Community Associations Update Fall 2008

Date: December 8, 2008

Fraud Claims May Continue to Haunt Developers
A developer's decision to build a housing development on an 18th century cemetery has come back to haunt it in a recent court decision.
By: Matt L. Troiani, Esq.

In Rhee v. Highland Development Corp., the Maryland Court of Special Appeals took an unusual opportunity to consider for the first time whether a claim for fraudulent concealment may be brought by a subsequent purchaser against a developer.

According to the complaint, Highland Development Corp. (Highland) and Fisher, Collins & Collins (FCC) sought to create a residential subdivision in Clarksville, Maryland, in the 1980s. The complaint also alleged that during the creation of the development, Highland and FCC discovered a 18th century cemetery on the property known as Lot 20. The cemetery was not recorded in Howard County land records. However, the complaint alleged that Highland and FCC knowingly desecrated the cemetery and concealed its existence by removing the headstones and removing any evidence of its existence in the work sheets that were submitted to the county and state.

Lot 20 was sold to the initial purchasers, who were not aware of the existence of the cemetery. The initial purchasers then sold the property to the Rhees in 1991. According to the Rhees, a former associate of Highland informed them of the existence of the cemetery and Highland's attempts to conceal its existence. The Rhees then filed suit against Highland and FCC alleging that the fraudulent concealment of the cemetery induced the Rhees into purchasing the property and that the value of the property is significantly reduced by the cemetery's presence.

The Circuit Court for Howard County dismissed the suit, holding that the developers did not owe any duty to subsequent purchasers of the property. The Rhees appealed to the Court of Special Appeals, which reversed the trial court's decision.

The Court of Special Appeals recognized that fraudulent concealment and fraudulent misrepresentation claims are generally brought by the initial purchasers. However, the Court also held that these claims may be brought by the "class of people" the developer has "reason to expect" will rely on the misrepresentation or concealment. This class of people who the developer has reason to expect will rely on misrepresentations or concealment may include subsequent purchasers of the property.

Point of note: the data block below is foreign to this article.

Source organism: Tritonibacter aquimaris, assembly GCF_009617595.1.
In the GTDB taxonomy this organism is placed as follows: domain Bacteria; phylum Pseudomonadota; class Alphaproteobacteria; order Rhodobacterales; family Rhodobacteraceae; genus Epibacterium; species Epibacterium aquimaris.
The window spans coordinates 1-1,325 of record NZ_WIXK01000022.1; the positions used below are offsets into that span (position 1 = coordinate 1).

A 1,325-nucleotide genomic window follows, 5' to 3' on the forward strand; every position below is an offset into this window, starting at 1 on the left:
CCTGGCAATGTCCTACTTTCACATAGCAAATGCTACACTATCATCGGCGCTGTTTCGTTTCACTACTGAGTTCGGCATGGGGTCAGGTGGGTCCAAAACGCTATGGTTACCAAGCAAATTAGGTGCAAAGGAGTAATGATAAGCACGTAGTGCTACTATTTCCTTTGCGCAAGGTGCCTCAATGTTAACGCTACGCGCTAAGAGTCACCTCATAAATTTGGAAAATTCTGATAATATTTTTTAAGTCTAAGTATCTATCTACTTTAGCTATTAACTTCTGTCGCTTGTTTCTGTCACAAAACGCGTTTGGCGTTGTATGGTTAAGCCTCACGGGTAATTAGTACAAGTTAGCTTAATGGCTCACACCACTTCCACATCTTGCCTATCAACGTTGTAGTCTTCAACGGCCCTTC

So what's the bottom line? Cases brought in Maryland for fraudulent misrepresentation or concealment by a subsequent purchaser will be allowed even though the purchaser did not contract with the developer to purchase
the property in the first place.

Community associations and their condominium or homeowners will likely be prime beneficiaries of this ruling. Developers will be even more hesitant to commit fraud while developing a community because they know that their liability will not be extinguished in a short amount of time when properties are resold. The longer the developers may be held liable, the greater chance that any wrongdoing will be discovered. Therefore, developers will likely be more careful to avoid even the slightest hint of fraud in the future.

On-Call Policies: How to Use Them Correctly & Reduce Labor Costs
By: Erin L. Roberts, Esq.

In today's tough financial times, companies throughout our area are struggling to control or reduce their fixed costs and overhead. A large part of this effort is a reduction in labor costs. While layoffs are inevitable for some,
others attempt to avoid the need for such a drastic step by making their workforces work more efficiently and reducing unnecessary expenditures on overtime and unnecessary staffing during slow or idle time periods. They have turned to technology in order to make all of this work while still meeting the needs of their clients. Pagers, PDAs and mobile telephones allow companies to respond to clients' needs while reducing hourly wage costs. By placing employees on-call rather than maintaining staff in the office, they can reduce the amount of compensable time.